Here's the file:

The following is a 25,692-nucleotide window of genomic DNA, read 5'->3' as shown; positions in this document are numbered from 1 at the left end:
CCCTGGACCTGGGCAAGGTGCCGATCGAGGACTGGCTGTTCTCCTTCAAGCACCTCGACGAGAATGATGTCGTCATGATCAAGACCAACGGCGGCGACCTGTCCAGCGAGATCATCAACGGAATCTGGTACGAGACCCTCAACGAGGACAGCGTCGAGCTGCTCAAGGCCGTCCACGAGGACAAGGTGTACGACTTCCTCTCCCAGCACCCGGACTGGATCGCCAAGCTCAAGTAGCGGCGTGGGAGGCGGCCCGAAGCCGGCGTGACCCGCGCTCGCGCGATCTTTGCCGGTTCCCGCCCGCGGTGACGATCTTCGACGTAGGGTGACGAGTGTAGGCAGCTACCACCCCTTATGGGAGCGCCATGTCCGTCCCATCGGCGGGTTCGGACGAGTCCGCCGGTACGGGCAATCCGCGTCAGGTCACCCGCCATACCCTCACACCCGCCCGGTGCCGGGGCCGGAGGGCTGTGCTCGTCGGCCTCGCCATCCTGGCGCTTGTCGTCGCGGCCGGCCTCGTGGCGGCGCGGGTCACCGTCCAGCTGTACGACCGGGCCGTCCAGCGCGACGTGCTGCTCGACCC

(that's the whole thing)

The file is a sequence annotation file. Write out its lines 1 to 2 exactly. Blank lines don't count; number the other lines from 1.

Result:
The following is a 25,692-nucleotide window of genomic DNA, read 5'->3' as shown; positions in this document are numbered from 1 at the left end:
CCCTGGACCTGGGCAAGGTGCCGATCGAGGACTGGCTGTTCTCCTTCAAGCACCTCGACGAGAATGATGTCGTCATGATCAAGACCAACGGCGGCGACCTGTCCAGCGAGATCATCAACGGAATCTGGTACGAGACCCTCAACGAGGACAGCGTCGAGCTGCTCAAGGCCGTCCACGAGGACAAGGTGTACGACTTCCTCTCCCAGCACCCGGACTGGATCGCCAAGCTCAAGTAGCGGCGTGGGAGGCGGCCCGAAGCCGGCGTGACCCGCGCTCGCGCGATCTTTGCCGGTTCCCGCCCGCGGTGACGATCTTCGACGTAGGGTGACGAGTGTAGGCAGCTACCACCCCTTATGGGAGCGCCATGTCCGTCCCATCGGCGGGTTCGGACGAGTCCGCCGGTACGGGCAATCCGCGTCAGGTCACCCGCCATACCCTCACACCCGCCCGGTGCCGGGGCCGGAGGGCTGTGCTCGTCGGCCTCGCCATCCTGGCGCTTGTCGTCGCGGCCGGCCTCGTGGCGGCGCGGGTCACCGTCCAGCTGTACGACCGGGCCGTCCAGCGCGACGTGCTGCTCGACCC